“The Kids Are All Right” accurately defines the term indie pic. The movie comes fully equipped with sketchy opening credits, a hipster soundtrack, a quirky screenplay, kids with peculiar names like Joni and Laser, and two lesbian moms. Throw in a Best Feature Film win at the 2010 Berlin International Film Festival and you’ve got yourself certified indie comedy.
The underrated Juliane Moore and Annette Bening play Nic and Jules, a middle-aged, same-sex couple with two teenagers.
Their oldest daughter is Joni, an 18-year-old on her way to college, played by Mia Wasikowska who was delightful in Tim Burton’s “Alice in Wonderland.”
Josh Hutcherson, who has significantly matured since he was last seen in “Journey to the Center of the Earth,” plays their 15-year-old son, Laser.
While Jules and Nic have provided their children with a loving environment to grow up in, Joni and Laser are still curious to whom their dad was.
They contact the sperm bank and learn their biological father is Paul (Mark Ruffalo), a swinging, laidback bachelor who owns a restaurant.
Nic feels fairly betrayed that her kids want to form a relationship with this man while Jules takes an unexpected liking to Paul.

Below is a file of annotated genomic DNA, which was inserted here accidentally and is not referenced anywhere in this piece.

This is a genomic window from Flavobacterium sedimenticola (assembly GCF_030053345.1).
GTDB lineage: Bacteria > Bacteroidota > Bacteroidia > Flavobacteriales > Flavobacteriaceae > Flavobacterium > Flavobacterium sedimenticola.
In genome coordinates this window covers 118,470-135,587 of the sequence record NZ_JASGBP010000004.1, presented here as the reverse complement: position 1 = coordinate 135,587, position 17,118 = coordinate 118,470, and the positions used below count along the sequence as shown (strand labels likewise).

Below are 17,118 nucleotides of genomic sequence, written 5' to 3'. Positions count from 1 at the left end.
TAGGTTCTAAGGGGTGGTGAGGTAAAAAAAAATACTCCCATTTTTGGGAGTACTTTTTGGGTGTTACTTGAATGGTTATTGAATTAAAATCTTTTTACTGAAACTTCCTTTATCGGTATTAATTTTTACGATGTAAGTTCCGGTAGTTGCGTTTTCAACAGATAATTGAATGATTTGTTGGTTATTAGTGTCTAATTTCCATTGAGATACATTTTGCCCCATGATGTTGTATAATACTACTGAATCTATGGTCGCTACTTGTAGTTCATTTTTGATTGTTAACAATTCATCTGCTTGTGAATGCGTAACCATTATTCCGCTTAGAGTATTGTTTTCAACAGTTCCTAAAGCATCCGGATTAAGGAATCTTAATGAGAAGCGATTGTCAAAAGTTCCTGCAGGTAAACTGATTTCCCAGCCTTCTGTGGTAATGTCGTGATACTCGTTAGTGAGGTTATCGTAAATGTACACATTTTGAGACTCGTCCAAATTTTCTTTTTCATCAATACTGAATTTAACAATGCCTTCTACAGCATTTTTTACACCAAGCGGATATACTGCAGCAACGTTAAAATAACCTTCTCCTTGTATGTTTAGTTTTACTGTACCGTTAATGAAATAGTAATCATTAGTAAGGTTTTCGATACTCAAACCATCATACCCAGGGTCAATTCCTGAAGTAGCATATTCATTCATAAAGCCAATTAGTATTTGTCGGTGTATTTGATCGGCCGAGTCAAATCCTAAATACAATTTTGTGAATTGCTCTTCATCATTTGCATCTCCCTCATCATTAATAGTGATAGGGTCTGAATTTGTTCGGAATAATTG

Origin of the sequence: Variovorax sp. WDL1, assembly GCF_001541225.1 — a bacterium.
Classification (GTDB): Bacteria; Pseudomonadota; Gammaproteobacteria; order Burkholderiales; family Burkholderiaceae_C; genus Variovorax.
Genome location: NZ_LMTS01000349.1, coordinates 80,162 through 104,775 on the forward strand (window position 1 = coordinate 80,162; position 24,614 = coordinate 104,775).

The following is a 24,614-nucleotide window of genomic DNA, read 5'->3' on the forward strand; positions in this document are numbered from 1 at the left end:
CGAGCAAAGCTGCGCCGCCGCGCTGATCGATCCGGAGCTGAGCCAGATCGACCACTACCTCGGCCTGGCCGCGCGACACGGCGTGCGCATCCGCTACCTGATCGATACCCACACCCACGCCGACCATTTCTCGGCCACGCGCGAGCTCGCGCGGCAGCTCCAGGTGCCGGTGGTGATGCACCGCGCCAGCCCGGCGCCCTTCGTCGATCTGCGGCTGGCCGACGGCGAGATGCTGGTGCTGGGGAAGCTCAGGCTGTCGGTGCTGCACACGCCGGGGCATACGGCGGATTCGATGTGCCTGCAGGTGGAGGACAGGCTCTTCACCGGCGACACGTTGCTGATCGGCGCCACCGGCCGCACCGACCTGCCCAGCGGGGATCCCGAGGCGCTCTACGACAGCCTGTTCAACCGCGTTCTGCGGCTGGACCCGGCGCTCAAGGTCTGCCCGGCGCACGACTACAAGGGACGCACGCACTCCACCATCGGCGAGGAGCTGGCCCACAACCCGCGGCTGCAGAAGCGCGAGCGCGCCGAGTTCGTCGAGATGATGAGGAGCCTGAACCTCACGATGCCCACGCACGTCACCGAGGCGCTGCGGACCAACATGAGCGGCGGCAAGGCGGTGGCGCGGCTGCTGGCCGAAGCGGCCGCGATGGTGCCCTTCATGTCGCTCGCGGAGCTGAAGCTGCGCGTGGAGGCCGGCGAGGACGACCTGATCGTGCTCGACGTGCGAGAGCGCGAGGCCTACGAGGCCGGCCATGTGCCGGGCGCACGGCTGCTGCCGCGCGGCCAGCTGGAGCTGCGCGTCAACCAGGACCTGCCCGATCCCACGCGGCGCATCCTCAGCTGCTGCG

Writer and director Lisa Cholodenko has crafted a fundamentally intelligent film about family. The earlier scenes flawlessly embody the awkward tension of meeting an estranged parent as the kids and their moms attempt to build a rapport with Paul.
Moore and Bening have an especially strong screen presence together. Although their characters love each other, they are not without their emotional and physical conflicts.
The film finds much humor in gay marriage but never cops out with easy gags like something out of an Adam Sandler picture.
The movie takes a wrong turn in its second half when Paul and Jules develop an attraction toward one another. This seemed more like a requirement of the screenplay than a realistic decision. I would have preferred if the movie dealt more with the relationship between Paul and his kids instead of his love affair with Jules.
What redeems “The Kid’s Are All Right” is the strong performances from the cast and a few winning, written sequences from Cholodenko. There’s a great deal of truth to her movie, which does not necessarily wrap up everything nicely in the end. Some characters are left heartbroken and not everybody goes through the dramatic changes you’d expect.
The film takes a subject matter that a range of people have experienced, telling a clever story kind of in the spirit of Diablo Cody’s “Juno.” Even though it doesn’t contend with that indie treasure, “The Kids Are All Right” succeeds with charm and genuineness.
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